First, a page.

ON THE COVER: Heading in a great direction - Jacksonville-North Pulaski School Board member helps community develop district.READ ONLINE
Saline County needs more child advocatesPublished April 3, 2014 at 12:00 a.m.
The Saline County Court Appointed Special Advocates office is looking for men and women who are willing to take the challenge of being involved as an extra set of eyes and ears in the courtroom and whose only priority is the children. Linda Norman, CASA advocate supervisor, shown above, said there are only 11 volunteer advocates in Saline County and that the organization needs twice that number.
Incidents of abused, neglected and abandoned children are hard to hear about, especially if it happens close to home.
So it must be even harder to become involved in the lives of the children as their parents face legal charges, and custody issues go through the courts. Yet the Saline County office of Court Appointed Special Advocates is looking for men and women who are willing to take the challenge of being involved as an extra set of eyes and ears in the courtroom and whose only priority is the children.
“We have 11 volunteer advocates in Saline County,” said Linda Norman, CASA advocate supervisor. “We need twice as many. We now have 13 cases involving 25 children, and we hope more people will step up to help us.”
Saline County CASA will hold classes to train new advocates starting Monday. Norman, who has been the CASA supervisor in Benton for three years, said volunteers can sign up for the classes as late as Saturday.
“They need to call me, fill out an application, and there is a quick background check,” she said. “Child abuse doesn’t take weekends off, so I don’t, either.”
Judge Gary Arnold of the 22nd Circuit Court in Benton said the advocates he works with give the court a different point of view in cases involving children.
“It is a nonlegal perspective of what’s in the child’s best interest,” he said. “Sometimes during a case, the children can almost get lost in the framework of due process. CASA sees things differently and helps all of us get a better view of the children and their families.”
Advocates become the voice of the child and provide the court with a more intimate insight into the families and children involved in cases of abuse and neglect.
“The mission of CASA in the county is to provide trained volunteers to safeguard the best interests of the children in dependency-neglect cases,” Norman said. “The advocates provide factual information to guide the decisions made on [the children’s] behalf.”
The classes will be held on three Mondays this month: this Monday, April 21 and 28. The mornings will be spent observing court sessions in Judge Arnold’s court.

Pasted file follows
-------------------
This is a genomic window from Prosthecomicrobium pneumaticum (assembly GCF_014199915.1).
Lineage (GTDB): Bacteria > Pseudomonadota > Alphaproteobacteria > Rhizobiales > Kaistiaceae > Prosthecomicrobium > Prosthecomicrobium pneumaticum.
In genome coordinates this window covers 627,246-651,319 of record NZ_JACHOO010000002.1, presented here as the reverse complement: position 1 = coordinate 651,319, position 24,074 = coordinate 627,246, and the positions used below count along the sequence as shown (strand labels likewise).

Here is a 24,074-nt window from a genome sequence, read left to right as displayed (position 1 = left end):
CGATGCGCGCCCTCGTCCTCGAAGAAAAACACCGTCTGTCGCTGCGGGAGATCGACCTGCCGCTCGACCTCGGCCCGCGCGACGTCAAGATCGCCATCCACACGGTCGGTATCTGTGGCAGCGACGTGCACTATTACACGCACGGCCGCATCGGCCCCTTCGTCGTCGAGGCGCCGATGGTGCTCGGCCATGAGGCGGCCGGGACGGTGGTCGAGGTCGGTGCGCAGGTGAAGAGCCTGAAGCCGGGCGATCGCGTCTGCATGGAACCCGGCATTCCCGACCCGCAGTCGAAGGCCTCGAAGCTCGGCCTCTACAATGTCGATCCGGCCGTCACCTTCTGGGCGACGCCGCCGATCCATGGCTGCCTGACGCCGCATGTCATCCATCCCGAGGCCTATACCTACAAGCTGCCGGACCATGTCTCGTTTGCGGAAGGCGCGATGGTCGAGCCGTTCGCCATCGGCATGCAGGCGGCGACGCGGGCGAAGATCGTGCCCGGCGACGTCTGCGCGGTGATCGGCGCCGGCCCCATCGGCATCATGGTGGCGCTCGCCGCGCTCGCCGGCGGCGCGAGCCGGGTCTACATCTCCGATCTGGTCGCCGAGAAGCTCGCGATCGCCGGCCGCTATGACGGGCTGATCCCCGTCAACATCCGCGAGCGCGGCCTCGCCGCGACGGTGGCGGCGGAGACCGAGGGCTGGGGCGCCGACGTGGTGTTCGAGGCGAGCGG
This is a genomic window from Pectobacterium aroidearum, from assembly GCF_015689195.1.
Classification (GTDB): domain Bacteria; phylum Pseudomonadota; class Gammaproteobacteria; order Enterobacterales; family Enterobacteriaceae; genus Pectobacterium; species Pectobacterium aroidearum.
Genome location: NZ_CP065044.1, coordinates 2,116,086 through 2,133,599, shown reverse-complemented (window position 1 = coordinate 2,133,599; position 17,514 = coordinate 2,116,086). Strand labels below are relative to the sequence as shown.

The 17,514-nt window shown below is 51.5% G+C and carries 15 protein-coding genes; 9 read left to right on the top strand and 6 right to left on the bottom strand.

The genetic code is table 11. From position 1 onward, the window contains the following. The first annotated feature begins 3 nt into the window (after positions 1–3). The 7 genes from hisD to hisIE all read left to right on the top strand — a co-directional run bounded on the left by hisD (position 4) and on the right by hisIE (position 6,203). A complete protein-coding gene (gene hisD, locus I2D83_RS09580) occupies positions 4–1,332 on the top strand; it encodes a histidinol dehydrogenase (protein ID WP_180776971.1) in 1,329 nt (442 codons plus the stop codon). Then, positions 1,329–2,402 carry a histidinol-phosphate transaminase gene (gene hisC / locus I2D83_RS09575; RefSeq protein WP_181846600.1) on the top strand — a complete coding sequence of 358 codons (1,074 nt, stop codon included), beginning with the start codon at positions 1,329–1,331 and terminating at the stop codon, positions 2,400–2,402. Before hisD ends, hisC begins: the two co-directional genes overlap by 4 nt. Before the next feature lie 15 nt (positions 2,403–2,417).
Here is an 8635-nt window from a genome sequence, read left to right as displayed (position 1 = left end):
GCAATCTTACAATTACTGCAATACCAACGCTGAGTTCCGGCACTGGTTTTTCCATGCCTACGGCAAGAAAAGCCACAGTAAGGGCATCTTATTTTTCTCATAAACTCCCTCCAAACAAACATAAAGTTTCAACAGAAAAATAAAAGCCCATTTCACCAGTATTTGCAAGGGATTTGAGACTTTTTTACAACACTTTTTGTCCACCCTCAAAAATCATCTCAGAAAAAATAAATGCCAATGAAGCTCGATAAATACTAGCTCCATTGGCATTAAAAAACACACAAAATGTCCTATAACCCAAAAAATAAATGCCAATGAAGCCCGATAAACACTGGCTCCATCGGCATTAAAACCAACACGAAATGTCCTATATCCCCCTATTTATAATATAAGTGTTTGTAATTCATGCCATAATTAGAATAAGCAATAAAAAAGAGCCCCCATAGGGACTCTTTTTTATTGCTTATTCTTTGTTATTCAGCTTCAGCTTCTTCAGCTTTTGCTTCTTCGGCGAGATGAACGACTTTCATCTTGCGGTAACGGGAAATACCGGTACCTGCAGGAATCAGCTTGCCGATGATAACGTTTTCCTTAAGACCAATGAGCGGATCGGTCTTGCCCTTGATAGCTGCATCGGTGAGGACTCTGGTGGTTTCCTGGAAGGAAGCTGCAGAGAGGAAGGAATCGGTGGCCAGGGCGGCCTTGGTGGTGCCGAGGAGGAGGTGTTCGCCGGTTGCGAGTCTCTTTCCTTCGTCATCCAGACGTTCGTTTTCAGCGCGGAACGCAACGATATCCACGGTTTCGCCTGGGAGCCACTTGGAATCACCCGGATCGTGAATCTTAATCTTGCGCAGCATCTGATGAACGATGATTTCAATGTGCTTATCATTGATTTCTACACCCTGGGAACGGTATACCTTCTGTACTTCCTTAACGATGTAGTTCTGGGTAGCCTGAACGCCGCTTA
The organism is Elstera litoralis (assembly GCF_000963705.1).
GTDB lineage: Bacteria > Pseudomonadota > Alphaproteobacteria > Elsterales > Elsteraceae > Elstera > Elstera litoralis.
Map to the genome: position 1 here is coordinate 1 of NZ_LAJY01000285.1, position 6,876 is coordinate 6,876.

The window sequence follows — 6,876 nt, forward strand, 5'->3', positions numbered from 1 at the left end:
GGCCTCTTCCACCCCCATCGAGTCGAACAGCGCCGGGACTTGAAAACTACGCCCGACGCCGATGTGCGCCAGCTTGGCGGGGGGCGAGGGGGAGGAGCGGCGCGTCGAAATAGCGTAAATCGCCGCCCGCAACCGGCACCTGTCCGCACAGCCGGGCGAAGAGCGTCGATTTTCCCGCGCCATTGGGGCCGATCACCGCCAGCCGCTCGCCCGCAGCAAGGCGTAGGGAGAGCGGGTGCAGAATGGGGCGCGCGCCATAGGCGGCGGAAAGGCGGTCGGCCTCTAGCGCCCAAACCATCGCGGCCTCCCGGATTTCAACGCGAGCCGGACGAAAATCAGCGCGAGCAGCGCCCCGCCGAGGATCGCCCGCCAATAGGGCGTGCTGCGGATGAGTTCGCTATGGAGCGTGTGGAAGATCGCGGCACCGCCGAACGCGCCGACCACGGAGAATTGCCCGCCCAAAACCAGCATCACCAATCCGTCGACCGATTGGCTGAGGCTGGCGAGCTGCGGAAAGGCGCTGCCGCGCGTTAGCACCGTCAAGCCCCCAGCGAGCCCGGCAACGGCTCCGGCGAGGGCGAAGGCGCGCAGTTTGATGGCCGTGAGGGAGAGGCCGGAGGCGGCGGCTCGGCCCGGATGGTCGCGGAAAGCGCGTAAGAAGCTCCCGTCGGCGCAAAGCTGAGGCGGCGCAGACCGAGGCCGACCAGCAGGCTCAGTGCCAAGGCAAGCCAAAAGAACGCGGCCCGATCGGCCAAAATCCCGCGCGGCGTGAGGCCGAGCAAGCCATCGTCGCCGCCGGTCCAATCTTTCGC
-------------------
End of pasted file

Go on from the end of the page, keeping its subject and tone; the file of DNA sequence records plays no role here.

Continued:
“Mondays are always for dependency and neglect cases,” the judge said. “Those hearings are not open to the public, only to the lawyers, the advocates and the immediate family. It is one of the few times the hearings are not open to everyone.”
On the afternoons of those Mondays, the advocate trainees will learn about CASA, child abuse and neglect laws in Arkansas, and the roles of the juvenile courts. The trainees will also learn about stress that some families face and the impact of domestic violence and substance abuse, and be taught communication techniques for dealing with children and conflict.
“The training consists of 30 hours of training and 10 hours of court observation,” Norman said. “The time commitment involved after training is from five to 20 hours per month. We ask for a one-year commitment, and they work one case at a time.”
Currently, the team of volunteer advocates in Saline County are all women, but Norman said there have been men advocates.
“We have a good mix of people,” she said. “We have some professional people, some folks who have retired and some who are stay-at-home mothers who want to be involved in helping children through hard times.”
While CASA volunteers deal with the problems of neglect and abuse, Norman said, she has never had a volunteer quit because he or she could not handle the job.
“The circumstances are heartbreaking,” she said. “However, it is heart-mending when you can make a difference in a child’s life for when they go to a forever home.”
Preparing for court in Benton on Monday morning, Kim Godfrey, an attorney ad litem, or children’s attorney, with the Supreme Court of Arkansas administrative office of the courts, said CASA volunteers are invaluable for her work in making sure that what happens to the children involved in a case is in their best interests.
“The CASA workers are a tremendous help in getting us police records and other information we don’t have time to collect and review,” Godfrey said. “We talk with CASA volunteers and go on visits with them to see the families and share our concerns. They often offer fresh new perspectives from outside the legal profession.”
Norman has worked with CASA for 16 years. She was a volunteer first in Fort Worth, Texas, and she spent five years in Garland County before coming to Saline County as supervisor. She said she will step back from that position this summer and become a volunteer once again.
The new volunteer supervisor in the county will be Pam Davis, who has been a CASA volunteer in Pulaski County and a foster parent in Saline County for the past year.
“She has a great heart for children,” Norman said.
To become a CASA volunteer, call Norman at (501) 538-4217 through Saturday for more information or an application.
Staff writer Wayne Bryan can be reached at (501) 244-4460 or email@example.com.
Tri-Lakes Edition Writer Wayne Bryan can be reached at 501-244-4460 or firstname.lastname@example.org.